California’s 168-year run as a single entity state could come to a halt next year, as the radical plan to split California into three different states has officially qualified for the ballot in November.
The Cal 3 plan, led by Bay Area billionaire and venture capitalist Tim Draper, will become a major talking point for many that believe California is too big for its own good. The measure wants to split the state up in order to meet specific needs for each region, including education, infrastructure, taxes and identity.
Northern California would consist of 40 counties stretching from Oregon south to Santa Cruz County, then east to Merced and Mariposa counties.
Here is a map of the proposed areas for Cal 3:
This isn’t the first time an measure to break up the state has been presented to the people of California, but it does seem to have the most support. But even if Californians vote to split up the state, U.S. Congress would still have to approve it. There isn’t much bipartisan support in the Senate of adding four new Senators from the largely Democratic state.
In 1859, California voters approved a measure to split the state in two, but it was never passed in a deeply divided Congress during the Civil War era.
While splitting the state into smaller regions does seem to create a more localized government, it wouldn’t meet the needs of the conservative groups in the state who feel like their votes get stepped on by the liberal-leaning cities of Los Angeles and San Francisco. For example, Conservative secession groups like the State of Jefferson would still be bunched into the state of Northern California, which would include the much more liberal voters of Sacramento and San Francisco.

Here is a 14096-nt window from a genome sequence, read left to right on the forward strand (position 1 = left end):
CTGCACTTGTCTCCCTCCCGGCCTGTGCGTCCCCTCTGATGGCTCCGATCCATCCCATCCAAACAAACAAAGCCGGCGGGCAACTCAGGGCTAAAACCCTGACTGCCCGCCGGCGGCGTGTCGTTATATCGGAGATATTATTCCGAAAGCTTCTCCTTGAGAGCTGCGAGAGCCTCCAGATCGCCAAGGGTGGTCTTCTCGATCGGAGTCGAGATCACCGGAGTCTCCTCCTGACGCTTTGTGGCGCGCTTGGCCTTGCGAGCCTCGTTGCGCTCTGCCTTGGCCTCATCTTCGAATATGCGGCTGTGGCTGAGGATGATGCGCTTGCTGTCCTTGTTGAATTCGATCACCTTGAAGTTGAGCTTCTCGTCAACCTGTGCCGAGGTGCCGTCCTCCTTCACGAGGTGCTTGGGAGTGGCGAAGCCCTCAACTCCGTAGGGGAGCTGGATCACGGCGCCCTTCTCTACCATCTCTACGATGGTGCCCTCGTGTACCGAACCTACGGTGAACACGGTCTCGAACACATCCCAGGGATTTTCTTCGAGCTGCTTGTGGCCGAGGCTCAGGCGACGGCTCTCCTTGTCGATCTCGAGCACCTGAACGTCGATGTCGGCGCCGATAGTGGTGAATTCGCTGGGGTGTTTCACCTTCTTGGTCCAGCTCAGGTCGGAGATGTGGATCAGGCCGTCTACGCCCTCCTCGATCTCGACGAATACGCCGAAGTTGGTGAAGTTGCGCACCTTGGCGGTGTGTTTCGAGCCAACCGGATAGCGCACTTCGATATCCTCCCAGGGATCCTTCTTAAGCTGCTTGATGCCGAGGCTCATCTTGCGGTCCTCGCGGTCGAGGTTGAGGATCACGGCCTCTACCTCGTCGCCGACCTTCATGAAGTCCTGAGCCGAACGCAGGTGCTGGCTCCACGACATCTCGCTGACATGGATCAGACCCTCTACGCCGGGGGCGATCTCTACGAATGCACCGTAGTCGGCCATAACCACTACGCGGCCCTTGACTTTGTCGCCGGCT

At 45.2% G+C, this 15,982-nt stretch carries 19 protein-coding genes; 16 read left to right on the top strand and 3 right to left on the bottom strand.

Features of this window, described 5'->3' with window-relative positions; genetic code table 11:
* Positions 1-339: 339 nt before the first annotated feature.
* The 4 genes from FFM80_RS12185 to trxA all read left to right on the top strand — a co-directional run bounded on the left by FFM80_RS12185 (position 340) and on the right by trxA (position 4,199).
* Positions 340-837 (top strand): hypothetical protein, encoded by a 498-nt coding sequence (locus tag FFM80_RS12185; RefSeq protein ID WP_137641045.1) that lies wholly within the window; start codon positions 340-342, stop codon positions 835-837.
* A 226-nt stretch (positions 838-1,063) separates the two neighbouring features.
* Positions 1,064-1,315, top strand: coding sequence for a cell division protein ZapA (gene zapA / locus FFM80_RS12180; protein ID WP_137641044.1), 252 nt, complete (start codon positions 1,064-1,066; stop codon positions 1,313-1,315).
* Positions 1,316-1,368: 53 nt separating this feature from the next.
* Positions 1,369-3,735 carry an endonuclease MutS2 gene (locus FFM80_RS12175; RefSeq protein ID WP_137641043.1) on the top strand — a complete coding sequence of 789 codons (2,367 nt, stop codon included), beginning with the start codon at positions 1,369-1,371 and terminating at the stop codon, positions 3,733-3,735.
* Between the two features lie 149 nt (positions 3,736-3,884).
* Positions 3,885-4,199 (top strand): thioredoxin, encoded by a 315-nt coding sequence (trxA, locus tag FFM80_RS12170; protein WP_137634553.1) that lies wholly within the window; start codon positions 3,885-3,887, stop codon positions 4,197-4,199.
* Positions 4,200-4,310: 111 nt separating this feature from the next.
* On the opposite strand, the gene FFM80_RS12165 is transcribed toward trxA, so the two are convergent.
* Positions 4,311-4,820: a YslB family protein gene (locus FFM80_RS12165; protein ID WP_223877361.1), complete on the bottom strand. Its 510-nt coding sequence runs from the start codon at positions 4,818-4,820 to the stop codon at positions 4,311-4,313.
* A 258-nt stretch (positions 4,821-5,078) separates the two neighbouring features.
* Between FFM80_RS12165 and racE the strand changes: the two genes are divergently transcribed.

As it stands today, Cal 3 wants to break up the state into three sections: Northern California, Southern California and California. Let’s take a look at the three areas:
In the proposed measure, Northern California would stretch from Merced and Mariposa counties all the way to the Oregon border. This area would include a population of 13.3 million people with a median household income of $63,000, the highest of the three areas.
This state would be the most diverse among the three, with mostly conservative and lesser populated areas of Far NorCal being grouped together with the liberal techies of San Francisco.
California would be the six coastal counties from San Benito to Los Angeles. This small, coastal state would have the smallest population of the three states with 12.3 million people and would include cities like San Luis Obispo, Santa Barbara and, of course, the mighty city of Los Angeles.
This state, much like the state of New York, would be dominated by its main city, Los Angeles, which would account for approximately 30% of its entire population. In fact, instead of calling this state California, they might as well just name it the State of Hollywood.
Southern California would begin south of Northern California and would run to the Mexico border, excluding the western coastal region of the new “California.” Much of this area is known as the central valley farmland, but would also include the Los Angeles area counties of Orange, Riverside and San Bernadino.
This state would have the largest population with 13.9 million people, and would include some California’s most popular outdoor areas of Mammoth and Yosemite.
How will you vote on this measure come November?